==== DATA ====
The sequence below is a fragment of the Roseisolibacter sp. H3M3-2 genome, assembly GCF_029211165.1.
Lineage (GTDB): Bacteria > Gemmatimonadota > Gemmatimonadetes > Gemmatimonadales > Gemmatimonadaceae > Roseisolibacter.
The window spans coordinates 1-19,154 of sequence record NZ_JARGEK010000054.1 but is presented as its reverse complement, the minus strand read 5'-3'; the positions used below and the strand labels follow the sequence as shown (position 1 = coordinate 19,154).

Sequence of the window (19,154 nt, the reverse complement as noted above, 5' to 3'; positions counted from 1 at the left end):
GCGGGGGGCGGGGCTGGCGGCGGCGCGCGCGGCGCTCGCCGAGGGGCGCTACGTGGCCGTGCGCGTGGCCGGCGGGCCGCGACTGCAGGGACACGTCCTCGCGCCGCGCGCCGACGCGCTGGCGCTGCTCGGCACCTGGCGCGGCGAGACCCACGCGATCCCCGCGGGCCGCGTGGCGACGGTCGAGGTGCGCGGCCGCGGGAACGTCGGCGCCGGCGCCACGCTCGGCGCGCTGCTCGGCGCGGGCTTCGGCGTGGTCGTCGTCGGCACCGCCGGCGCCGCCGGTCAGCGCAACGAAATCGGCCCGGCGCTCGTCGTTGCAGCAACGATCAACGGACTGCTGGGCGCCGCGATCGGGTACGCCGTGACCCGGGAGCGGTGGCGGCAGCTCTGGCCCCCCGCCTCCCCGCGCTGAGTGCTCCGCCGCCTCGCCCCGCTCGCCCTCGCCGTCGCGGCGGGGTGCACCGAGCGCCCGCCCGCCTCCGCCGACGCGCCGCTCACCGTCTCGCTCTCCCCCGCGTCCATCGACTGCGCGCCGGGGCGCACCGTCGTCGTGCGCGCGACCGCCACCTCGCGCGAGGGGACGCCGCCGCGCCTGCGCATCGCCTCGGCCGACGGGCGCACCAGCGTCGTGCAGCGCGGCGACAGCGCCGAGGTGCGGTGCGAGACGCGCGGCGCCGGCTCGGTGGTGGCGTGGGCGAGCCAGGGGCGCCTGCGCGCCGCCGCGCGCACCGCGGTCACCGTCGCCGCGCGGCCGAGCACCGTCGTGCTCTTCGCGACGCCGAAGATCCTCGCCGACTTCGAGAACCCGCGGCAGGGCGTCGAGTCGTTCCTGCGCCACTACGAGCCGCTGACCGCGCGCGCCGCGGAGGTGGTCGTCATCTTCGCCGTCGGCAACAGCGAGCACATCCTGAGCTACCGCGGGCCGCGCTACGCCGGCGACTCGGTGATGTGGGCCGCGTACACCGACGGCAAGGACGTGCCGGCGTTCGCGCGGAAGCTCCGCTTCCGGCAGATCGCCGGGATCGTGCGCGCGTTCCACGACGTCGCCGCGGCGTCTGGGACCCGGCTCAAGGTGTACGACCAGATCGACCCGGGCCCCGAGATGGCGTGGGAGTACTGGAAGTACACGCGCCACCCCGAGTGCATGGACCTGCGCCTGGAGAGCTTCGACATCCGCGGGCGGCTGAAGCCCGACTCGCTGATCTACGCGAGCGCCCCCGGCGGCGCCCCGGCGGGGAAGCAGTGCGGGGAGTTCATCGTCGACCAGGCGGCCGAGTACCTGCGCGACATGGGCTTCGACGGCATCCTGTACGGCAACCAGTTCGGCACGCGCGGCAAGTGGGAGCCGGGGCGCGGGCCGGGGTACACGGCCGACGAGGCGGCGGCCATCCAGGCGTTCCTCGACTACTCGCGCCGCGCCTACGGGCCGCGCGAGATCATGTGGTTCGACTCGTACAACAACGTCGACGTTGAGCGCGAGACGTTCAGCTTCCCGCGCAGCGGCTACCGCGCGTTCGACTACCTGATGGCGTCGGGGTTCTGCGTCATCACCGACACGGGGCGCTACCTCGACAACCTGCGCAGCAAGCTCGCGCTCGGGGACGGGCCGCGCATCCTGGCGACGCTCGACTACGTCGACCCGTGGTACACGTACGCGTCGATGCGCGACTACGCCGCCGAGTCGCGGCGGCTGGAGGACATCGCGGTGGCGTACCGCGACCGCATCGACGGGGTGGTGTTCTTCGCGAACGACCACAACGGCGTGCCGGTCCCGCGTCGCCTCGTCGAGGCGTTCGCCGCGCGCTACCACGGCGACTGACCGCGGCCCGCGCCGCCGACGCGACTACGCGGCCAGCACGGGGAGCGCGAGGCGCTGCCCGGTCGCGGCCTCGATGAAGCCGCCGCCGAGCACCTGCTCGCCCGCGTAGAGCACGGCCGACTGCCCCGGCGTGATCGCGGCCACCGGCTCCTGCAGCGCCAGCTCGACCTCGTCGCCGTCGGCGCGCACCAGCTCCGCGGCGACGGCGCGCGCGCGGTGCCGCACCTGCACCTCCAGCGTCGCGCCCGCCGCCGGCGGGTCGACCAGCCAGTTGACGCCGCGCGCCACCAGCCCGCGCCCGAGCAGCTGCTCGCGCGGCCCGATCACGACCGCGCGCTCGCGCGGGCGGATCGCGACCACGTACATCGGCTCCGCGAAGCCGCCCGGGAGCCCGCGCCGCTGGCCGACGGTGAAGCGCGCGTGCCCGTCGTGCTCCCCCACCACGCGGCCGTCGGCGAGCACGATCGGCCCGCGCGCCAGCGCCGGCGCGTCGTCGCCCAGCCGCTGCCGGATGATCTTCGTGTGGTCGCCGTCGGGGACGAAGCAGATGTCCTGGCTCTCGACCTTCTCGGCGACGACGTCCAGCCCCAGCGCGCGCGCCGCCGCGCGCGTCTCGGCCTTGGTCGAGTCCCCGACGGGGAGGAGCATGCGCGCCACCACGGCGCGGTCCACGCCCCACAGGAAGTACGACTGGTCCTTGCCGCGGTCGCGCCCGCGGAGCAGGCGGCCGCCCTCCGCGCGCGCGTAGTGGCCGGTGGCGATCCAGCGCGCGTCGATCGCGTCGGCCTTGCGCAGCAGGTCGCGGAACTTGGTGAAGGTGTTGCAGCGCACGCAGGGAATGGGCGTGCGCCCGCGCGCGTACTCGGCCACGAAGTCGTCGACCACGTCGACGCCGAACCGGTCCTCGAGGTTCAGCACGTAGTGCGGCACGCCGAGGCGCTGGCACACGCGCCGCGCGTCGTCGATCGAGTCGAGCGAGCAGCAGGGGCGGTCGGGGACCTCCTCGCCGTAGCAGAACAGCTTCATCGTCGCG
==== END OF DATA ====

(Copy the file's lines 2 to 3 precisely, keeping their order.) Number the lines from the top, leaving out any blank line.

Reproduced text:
Lineage (GTDB): Bacteria > Gemmatimonadota > Gemmatimonadetes > Gemmatimonadales > Gemmatimonadaceae > Roseisolibacter.
The window spans coordinates 1-19,154 of sequence record NZ_JARGEK010000054.1 but is presented as its reverse complement, the minus strand read 5'-3'; the positions used below and the strand labels follow the sequence as shown (position 1 = coordinate 19,154).